The Plastec databases are available to government agencies and their contractors on a need-to-know basis and upon payment of a service fee. Subscribers require a VT100-compatible terminal and modem for access through conventional telephone lines. These programs are intended as central repositories for engineering data and are used in materials evalations.

Computerized plastics properties databases for engineering design have not been pursued and represent the biggest challenge to the plastics community. They require comprehensive compilations of material property data tested over the wide variety of environments. Also, the data should be statistically valid and from credible, documented sources. For additional information contact:

John Nardone (201) 724-4222 Plastics Technical Evaluation Center (PLASTEC) Armament Research Development and Engineering Center (ARDEC) US Army Armament, Munitions and Chemical Command (AMCCOM) Picatinny Arsenal, NJ 07806-5000


PLASCAMS is a knowledge-based plastics materials selection system that will take the operator from an initial specification to a material and a supplier. Knowledge-based systems, often called expert systems, are method of programming developed as a branch of artificial intelligence. The method involves representing and applying the knowledge of experts in order to solve problems in a particular domain--in this case, materials selection.

Materials selection is carried out using two search routines that enable the user to search over 75 material properties. The first is based on an elimination procedure and is termed "single property search." This is designed to identify materials that satisfy certain essential criteria.

The second search routine, termed "combined weightings search," can be viewed as an optimization procedure that can rank or order a short list of those materials with the essential properties. The operator achieves this by entering weighting values to bias the search to meet his requirements.

Each of the materials contained in Plascams has been assigned a ranked value judgment in the range 0 to 9 for each of the searchable qualities. For certain qualities, in addition to assigning a value judgment, a specific property value also has been filed. This is the case for properties such as maximum continuous operating temperature or dielectric constant.

Materials information is presented in the form of tests, data sheets, and lists of commercial suppliers. The texts indicate particular strengths and weaknesses of a material together with typical applications. The data sheets cover short-term mechanical, electrical, and thermal properties plus some processing data and material costs. Commercial suppliers are listed with their trade names and addresses. A trade name search facility is included. For additional information contact:

Mike Hough (0939) 250383 RAPRA Technology Ltd. Shawbury, Shrewsbury, Shropshire SY4 4NR England

MPD: The National Materials

Property Data Network

The National Materials Property Data Network, Inc., is a not-for-profit corporation established in 1984 to address a critical national need for easy, on-line access to high-quality, well-documented numeric material property data for engineers and scientists. The MPD network works with technical societies, associations, universities, government laboratories, and private industry to provide high-quality databases and to aid in development of standards for material properties data storage.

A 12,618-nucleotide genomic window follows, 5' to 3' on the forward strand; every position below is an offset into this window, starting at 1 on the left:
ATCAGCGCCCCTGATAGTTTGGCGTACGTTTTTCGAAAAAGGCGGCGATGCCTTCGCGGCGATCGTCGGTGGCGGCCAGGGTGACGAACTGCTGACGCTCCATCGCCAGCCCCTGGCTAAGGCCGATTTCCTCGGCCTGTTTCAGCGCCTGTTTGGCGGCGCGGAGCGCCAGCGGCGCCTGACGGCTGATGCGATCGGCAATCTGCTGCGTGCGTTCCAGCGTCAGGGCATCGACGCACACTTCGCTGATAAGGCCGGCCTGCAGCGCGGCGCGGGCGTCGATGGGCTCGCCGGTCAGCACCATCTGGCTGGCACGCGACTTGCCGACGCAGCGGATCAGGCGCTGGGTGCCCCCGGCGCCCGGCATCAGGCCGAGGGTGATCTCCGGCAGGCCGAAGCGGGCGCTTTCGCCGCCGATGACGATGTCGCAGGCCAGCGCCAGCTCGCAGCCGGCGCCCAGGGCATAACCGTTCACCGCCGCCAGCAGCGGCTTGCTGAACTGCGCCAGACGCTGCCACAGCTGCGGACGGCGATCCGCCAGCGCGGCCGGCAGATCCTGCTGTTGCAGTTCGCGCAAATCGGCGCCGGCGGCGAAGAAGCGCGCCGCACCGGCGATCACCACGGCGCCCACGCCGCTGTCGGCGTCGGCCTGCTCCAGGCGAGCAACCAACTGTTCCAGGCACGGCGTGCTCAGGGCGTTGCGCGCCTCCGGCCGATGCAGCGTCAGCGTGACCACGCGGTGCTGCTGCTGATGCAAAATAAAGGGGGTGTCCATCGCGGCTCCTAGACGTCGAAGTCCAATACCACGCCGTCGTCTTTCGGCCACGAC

The heart of the MPD network is single-point access to many sources of materials property data with a common easy-to-use interface. Materials covered inlcude the conventional ferrous and nonferrous alloys as well as polymers, ceramics, and composites. Mechanical properties are highest priority, with a range of other properties included both as background for the mechanical properties and as specialized resources. Users of the system are able to access individual test data or design values from important handbooks such as MIL-HDBK-5. A well-developed metadata system (data about data) is incorporated to help the user deal with the terms, definitions, units, and abbreviations common to the many and varied disciplines of materials science.

A pilot network has been developed with the National Institute of Standards and Technology and the Department of Energy at Stanford University. This network, currently available to sponsors, sets the groundwork for a publicly available production version, which will be availble on-line in 1990 on STN International, the Scientific and Technical Network. For additional information contact:

Mary K. Clor (614) 447-3600 National Materials Property Data network Inc. 2540 Olentangy River Rd. Columbus, OH 43210

The Dow Materials Engineering

Center Database

The Materials Engineering Center (MEC) of the Dow Chemical Co. has developed a computerized engineering database for plastics. The properties parameters needed to specify materials for engineering design, both of the part and of the tooling, are defined. The properties include mechanical, thermal, rheological, electrical, physical, optical, ignition, and permanence. Test procedures and fabrication methods supporting the property data are characterized, and can be selected. The effects of time, temperature, and other environmental conditions are also indicated. The database also covers a thorough system of material identification and test data validation. Thus, it satisfies the needs of engineers for effective implementation of plastics in durable goods.

Information can be retrieved by selecting a combination of properties based on a specific set of conditions, or by specifying a property of various environmental or processing conditions, or both.